OSHA Enforcement Strengthens Under Biden Administration as Staffing Levels and Inspections Increase

Washington, D.C. (AP) – The enforcement of workplace safety laws has varied depending on the administration in power, with a significant focus placed on strong enforcement during Democratic administrations and a greater emphasis on compliance assistance during Republican administrations. The Occupational Safety and Health Act highlights the importance of enforcement, but challenges persist across all administrations due to limitations in resources and statutory authority.

Under the Biden administration, the Occupational Safety and Health Administration (OSHA) has made strides in rebuilding the agency’s capacity by hiring new inspectors and addressing workplace disasters. This shift contrasts with the Trump administration, which faced a decline in the number of OSHA inspectors due to hiring freezes. The Biden administration has prioritized hiring inspectors and filling important agency positions, along with implementing national emphasis programs to tackle complex hazards and hold employers accountable.

In recent years, OSHA inspections have increased, with federal OSHA conducting 34,249 inspections in FY 2023 and state OSHA programs conducting 34,894 inspections. However, there has been a decline in enforcement activity for significant and complicated cases, a trend that started during the Trump administration. Changes in inspection protocols have contributed to this decrease, affecting the agency’s ability to conduct thorough inspections.

The Biden administration’s approach to enforcement includes issuing national emphasis programs to target specific areas such as combustible dust, falls in construction, and workplace violence. These efforts aim to enhance enforcement in high-risk industries and address urgent issues, such as COVID-19 safety concerns. The administration has also continued programs from the Obama era, such as the Severe Violator Enforcement Program and the Temporary Worker Initiative, to prioritize worker safety.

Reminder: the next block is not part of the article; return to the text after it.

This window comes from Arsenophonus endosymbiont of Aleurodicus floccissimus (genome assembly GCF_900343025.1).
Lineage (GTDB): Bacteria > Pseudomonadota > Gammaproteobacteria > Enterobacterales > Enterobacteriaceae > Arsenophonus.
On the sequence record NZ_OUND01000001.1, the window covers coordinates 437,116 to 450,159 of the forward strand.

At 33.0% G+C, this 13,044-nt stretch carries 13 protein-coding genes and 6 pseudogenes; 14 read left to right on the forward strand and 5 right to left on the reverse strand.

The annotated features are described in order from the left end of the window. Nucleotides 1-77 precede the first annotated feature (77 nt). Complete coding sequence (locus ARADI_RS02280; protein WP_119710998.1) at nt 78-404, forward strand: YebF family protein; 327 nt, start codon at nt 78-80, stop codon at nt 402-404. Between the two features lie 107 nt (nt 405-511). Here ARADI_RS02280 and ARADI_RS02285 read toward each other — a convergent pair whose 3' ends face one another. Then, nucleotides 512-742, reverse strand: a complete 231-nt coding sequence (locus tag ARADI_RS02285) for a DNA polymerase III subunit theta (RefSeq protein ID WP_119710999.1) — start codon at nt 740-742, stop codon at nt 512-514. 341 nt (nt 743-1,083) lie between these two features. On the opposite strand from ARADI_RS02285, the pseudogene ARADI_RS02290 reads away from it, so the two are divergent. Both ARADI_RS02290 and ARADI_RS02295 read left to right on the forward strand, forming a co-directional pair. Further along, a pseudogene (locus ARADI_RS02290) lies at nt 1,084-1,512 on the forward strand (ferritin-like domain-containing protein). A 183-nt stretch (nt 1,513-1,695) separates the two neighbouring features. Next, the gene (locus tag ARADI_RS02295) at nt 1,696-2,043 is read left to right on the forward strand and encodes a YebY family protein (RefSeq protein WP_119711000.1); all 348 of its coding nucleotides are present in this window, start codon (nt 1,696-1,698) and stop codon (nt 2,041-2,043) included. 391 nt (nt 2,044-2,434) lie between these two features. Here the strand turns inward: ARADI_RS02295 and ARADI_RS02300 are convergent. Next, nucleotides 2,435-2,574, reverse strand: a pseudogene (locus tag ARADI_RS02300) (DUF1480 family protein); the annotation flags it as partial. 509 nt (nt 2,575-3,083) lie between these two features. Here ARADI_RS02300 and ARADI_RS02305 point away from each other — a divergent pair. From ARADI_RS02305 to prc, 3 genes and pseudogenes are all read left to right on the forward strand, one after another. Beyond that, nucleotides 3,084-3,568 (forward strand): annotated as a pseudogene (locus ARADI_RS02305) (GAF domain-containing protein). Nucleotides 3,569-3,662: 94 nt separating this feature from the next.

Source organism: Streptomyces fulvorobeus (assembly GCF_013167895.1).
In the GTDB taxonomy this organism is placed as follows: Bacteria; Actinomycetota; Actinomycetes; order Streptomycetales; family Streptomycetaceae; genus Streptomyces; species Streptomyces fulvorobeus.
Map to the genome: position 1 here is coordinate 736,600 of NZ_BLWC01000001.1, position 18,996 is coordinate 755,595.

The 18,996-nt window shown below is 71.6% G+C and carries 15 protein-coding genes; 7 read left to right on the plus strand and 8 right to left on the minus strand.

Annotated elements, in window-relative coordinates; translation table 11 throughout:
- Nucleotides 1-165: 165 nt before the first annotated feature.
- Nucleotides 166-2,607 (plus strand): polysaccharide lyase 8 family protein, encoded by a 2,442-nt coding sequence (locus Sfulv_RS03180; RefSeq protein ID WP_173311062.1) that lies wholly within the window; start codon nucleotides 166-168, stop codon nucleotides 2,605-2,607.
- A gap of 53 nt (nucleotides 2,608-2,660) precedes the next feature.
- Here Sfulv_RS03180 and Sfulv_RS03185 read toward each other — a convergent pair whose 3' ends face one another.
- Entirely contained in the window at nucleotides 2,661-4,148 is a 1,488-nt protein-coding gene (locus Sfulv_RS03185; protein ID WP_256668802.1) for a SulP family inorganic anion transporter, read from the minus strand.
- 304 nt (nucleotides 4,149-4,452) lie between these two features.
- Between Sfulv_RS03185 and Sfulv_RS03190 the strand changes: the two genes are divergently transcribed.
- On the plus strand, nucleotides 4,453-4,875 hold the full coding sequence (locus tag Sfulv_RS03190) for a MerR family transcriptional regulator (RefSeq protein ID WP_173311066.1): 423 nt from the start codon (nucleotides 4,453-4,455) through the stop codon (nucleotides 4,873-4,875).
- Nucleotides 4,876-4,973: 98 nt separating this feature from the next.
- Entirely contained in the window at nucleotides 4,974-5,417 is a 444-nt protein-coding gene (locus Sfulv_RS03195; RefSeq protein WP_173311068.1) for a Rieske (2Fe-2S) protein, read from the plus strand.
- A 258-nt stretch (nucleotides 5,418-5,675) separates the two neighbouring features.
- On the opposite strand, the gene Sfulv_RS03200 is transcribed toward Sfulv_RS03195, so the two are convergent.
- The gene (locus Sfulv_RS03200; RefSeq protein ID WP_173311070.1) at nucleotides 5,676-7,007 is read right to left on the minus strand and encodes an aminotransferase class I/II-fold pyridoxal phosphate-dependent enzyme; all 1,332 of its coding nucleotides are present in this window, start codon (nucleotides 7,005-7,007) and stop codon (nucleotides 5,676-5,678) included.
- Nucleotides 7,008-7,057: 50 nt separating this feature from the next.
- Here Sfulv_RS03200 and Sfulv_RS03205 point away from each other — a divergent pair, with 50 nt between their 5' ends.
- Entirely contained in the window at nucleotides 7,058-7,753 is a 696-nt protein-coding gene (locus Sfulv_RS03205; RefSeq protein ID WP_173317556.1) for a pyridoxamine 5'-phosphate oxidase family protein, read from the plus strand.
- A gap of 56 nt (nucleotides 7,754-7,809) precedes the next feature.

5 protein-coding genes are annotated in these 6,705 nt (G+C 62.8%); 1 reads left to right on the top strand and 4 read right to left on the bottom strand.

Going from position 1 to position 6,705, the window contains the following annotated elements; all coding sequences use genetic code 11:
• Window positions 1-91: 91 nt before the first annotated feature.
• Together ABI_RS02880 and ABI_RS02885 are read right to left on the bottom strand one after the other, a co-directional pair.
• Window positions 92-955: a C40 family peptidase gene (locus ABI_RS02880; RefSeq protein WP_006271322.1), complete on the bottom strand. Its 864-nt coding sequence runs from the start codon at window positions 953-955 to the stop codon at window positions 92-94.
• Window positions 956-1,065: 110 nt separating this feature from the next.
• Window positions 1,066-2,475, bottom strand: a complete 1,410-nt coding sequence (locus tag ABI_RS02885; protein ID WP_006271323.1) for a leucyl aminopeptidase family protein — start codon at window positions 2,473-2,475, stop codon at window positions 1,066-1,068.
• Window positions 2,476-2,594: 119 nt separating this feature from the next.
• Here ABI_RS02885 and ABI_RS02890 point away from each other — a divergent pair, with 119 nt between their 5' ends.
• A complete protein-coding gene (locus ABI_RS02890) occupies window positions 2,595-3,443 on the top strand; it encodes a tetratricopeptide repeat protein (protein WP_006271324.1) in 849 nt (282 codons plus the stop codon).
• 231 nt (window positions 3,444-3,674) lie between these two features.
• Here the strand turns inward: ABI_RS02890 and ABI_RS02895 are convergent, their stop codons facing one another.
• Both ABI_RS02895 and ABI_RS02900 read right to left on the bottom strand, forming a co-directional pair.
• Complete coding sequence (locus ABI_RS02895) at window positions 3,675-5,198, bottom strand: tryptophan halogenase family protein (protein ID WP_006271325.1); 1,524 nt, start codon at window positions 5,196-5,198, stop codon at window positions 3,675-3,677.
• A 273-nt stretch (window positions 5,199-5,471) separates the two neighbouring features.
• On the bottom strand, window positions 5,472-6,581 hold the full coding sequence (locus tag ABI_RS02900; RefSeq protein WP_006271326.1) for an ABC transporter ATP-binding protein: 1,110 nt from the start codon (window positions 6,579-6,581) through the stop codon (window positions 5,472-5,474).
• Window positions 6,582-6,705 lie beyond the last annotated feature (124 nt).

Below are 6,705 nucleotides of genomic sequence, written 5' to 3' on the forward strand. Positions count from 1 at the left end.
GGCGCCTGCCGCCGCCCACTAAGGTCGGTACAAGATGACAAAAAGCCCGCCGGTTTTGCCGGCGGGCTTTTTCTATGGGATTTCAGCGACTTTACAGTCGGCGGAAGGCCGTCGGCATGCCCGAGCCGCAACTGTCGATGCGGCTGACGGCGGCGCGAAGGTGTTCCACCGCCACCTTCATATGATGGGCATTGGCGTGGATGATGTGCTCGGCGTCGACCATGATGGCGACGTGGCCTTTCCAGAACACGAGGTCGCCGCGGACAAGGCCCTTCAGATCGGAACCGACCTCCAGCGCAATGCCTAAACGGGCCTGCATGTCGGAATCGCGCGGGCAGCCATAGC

In terms of OSHA violations and penalties, recent years have seen an increase in penalties for serious violations. The Biden administration has implemented policies to make penalties more effective in deterring unsafe workplace practices, including issuing citations for serious violations and targeting high-hazard employers. The administration also highlights significant enforcement cases to raise public awareness and improve transparency.

Criminal enforcement under the Occupational Safety and Health Act remains limited, with few cases referred for prosecution. However, some states and localities have pursued criminal charges against employers in cases involving worker deaths and injuries. Efforts to expand criminal enforcement for safety and health hazards have been ongoing at both the federal and local levels, highlighting the need for stronger penalties to deter unsafe practices.

While progress has been made in extending OSHA coverage to certain sectors, millions of state and local government employees and workers in transportation and agriculture industries lack full protection under the OSH Act. Efforts to enhance coverage and protect workers in high-risk industries continue to be a priority for regulatory agencies and advocates.

Overall, the Biden administration’s focus on strengthening enforcement, addressing key workplace hazards, and increasing transparency in OSHA operations reflects a commitment to promoting worker safety and health in the United States.